Statutory lease extension process

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    Statutory lease extension process

    Further to my recent post regarding extending ones' lease (http://www.landlordzone.co.uk/forums...se-of-67-years), I'd like to request a little help on the following questions please:

    Is it possible, via the statutory method, to increase ones' lease by LESS than 90 years? I am asking because, as mentioned previously, the costs of extending BY 90 years are exorbitant, so I am keen on extending only by a period which makes my lease more marketable. In my case, that would mean extending by 33 years in order to shoot the lease back up to 99 years. My freeholder, so far, has been uncommunicative, evasive, difficult to reason with - hence it seems my only option will be the legal route however if that obligates me to extend by 90 years then that obviously comes at a much heftier price tag.

    Some individuals really do not deserve to be freeholders. This person has been obstructive regarding this from the start - ignoring enquiries and simply keeping me waiting weeks or months on end for responses to queries. What legal recourse do I have to obligate this person to live up to their responsibilities?

    Thanks

    #2
    No, your only statutory right is to the 90 year extension.

    If the FH doesn't want to negotiate outside the statutory route, he doesn't have to..

    BUT have you tried making an informal offer to the FH that might get his attention.

    eg offer £X to extend to 99 years, but suggest an increase in ground rent to a level (that won't put of future buyers) the FH then gets a nice premium now but has increased the future value of the FH.
    Mind you if the FH is being uncommunicative now, you might be better following the statutory route.

    Comment


      #3
      DNM2012 - once again, thanks for your informative comments.

      Originally posted by DNM2012 View Post
      BUT have you tried making an informal offer to the FH that might get his attention.

      eg offer £X to extend to 99 years, but suggest an increase in ground rent to a level (that won't put of future buyers) the FH then gets a nice premium now but has increased the future value of the FH.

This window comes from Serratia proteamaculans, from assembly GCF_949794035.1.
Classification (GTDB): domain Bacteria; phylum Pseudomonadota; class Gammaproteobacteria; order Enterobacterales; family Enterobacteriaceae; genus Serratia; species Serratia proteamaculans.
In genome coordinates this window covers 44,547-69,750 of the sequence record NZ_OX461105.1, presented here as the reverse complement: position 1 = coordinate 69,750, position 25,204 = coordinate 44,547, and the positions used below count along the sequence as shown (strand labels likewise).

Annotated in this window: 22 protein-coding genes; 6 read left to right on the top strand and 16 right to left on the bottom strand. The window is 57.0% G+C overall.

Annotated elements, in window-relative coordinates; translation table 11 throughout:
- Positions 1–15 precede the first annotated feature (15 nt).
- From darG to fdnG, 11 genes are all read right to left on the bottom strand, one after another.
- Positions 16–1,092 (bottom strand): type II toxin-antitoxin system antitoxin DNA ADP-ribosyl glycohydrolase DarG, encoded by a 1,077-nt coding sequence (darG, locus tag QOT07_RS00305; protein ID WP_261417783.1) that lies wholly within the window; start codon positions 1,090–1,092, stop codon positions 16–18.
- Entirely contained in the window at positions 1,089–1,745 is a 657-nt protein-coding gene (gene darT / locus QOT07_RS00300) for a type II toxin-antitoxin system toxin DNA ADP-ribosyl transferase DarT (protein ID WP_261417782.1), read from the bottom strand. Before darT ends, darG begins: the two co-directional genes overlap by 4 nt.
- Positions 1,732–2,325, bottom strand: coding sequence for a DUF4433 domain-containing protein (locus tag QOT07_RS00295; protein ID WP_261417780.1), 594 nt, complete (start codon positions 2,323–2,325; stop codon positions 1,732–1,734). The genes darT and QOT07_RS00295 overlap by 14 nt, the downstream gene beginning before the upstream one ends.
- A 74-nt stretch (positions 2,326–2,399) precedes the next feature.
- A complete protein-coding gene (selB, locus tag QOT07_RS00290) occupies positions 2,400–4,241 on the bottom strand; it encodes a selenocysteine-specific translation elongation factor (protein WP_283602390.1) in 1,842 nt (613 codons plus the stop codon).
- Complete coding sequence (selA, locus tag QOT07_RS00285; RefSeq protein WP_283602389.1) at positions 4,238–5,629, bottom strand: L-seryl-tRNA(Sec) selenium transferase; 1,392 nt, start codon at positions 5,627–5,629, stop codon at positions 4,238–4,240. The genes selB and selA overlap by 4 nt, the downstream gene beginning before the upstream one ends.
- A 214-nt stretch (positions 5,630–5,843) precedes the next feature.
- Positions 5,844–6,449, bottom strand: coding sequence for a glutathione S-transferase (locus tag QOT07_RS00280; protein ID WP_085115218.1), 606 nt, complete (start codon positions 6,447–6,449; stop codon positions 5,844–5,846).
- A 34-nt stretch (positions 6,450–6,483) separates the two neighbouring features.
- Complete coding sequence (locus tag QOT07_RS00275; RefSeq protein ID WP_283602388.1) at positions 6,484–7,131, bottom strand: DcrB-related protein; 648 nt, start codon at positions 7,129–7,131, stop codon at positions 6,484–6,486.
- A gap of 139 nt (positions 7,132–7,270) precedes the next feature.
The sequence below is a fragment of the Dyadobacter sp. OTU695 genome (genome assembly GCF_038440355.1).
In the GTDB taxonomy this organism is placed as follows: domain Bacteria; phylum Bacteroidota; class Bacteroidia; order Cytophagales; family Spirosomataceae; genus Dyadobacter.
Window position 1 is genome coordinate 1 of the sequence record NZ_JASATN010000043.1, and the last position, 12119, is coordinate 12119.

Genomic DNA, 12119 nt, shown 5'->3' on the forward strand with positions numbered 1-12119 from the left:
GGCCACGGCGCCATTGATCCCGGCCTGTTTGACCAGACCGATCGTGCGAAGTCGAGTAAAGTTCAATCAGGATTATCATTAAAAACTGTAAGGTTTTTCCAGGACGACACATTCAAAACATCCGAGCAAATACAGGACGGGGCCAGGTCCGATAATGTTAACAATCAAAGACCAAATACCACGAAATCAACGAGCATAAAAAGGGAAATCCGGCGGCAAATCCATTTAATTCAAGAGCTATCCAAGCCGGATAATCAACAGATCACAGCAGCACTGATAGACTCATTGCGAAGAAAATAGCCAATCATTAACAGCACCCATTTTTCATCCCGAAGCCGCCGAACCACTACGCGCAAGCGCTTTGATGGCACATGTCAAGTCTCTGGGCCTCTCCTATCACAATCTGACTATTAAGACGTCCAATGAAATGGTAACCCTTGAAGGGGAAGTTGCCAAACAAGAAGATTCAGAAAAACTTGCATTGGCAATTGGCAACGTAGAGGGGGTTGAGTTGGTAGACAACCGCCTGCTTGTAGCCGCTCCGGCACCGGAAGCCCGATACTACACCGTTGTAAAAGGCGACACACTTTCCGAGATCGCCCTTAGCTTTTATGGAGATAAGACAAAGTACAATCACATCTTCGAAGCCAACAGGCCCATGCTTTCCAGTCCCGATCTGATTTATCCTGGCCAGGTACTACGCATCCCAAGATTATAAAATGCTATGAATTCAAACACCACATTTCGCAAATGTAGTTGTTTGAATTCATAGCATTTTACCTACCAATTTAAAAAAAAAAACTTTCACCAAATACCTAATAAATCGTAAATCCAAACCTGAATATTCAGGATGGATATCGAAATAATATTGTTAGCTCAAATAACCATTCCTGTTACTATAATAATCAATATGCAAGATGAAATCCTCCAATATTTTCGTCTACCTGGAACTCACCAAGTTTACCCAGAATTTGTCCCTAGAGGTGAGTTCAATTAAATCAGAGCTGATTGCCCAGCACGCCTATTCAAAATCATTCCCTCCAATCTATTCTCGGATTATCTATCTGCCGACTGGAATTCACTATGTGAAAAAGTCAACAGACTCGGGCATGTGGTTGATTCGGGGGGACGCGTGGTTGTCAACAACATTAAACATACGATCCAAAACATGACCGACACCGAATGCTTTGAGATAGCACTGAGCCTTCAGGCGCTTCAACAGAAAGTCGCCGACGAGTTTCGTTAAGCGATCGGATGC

Mind you if the FH is being uncommunicative now, you might be better following the statutory route.
      Regarding your questions, I have approached the freeholder with a request for his price to extend my lease by 33 years. He (eventually) came back saying that he has been 'advised' that in order to extend a lease, the only route to follow is the statutory route.

      Very frustrating dealing with this person. He is miles away so isn't interested in this - if going the statutory route, what options do I have at my disposal to LOWER the cost of it?

      Also, just as a side note - in all of this I have scrutinised my lease and found that I have mistakenly been paying double the ground rent all these years. The freeholder has not once brought this to my attention. Indeed i would not have even known had I not been in this position and scrutinised my lease. As some of the over-payments were made over 6 years ago, I am told I may not receive it all back. My question therefore, relates to taxation of these unearned earnings. Is the freeholder obligated to disclose these earnings to the tax man? If he is, then surely he would have known I have been making these overpayments and I can have him for theft. Otherwise, if he hasn't been declaring his earnings, then he has a case to answer to the taxman. Any comments on this? Is my reasoning correct? And further, would he be obliged to pay tax on the lease extension earnings? Would that be taxed at individual tax rate of 40% or corporation tax at 20%?

      Cheers

      Comment


        #4
        I guess you have your answer then, you have to follow the statutory route, accept its going to take a while and cost you. I don't understand why a FH would want to be difficult as at the end of the day you are going to pay them a nice wedge and cover their legal costs.

        As far as the overpayments go, I guess the sensible thing to do is alert the FH to the fact and that you now are in credit by X amount covering the next X years ground rent, or asking him to refund you. If you have records proving you paid him of course. Whether you can go back further than 6 years in this case I don't know.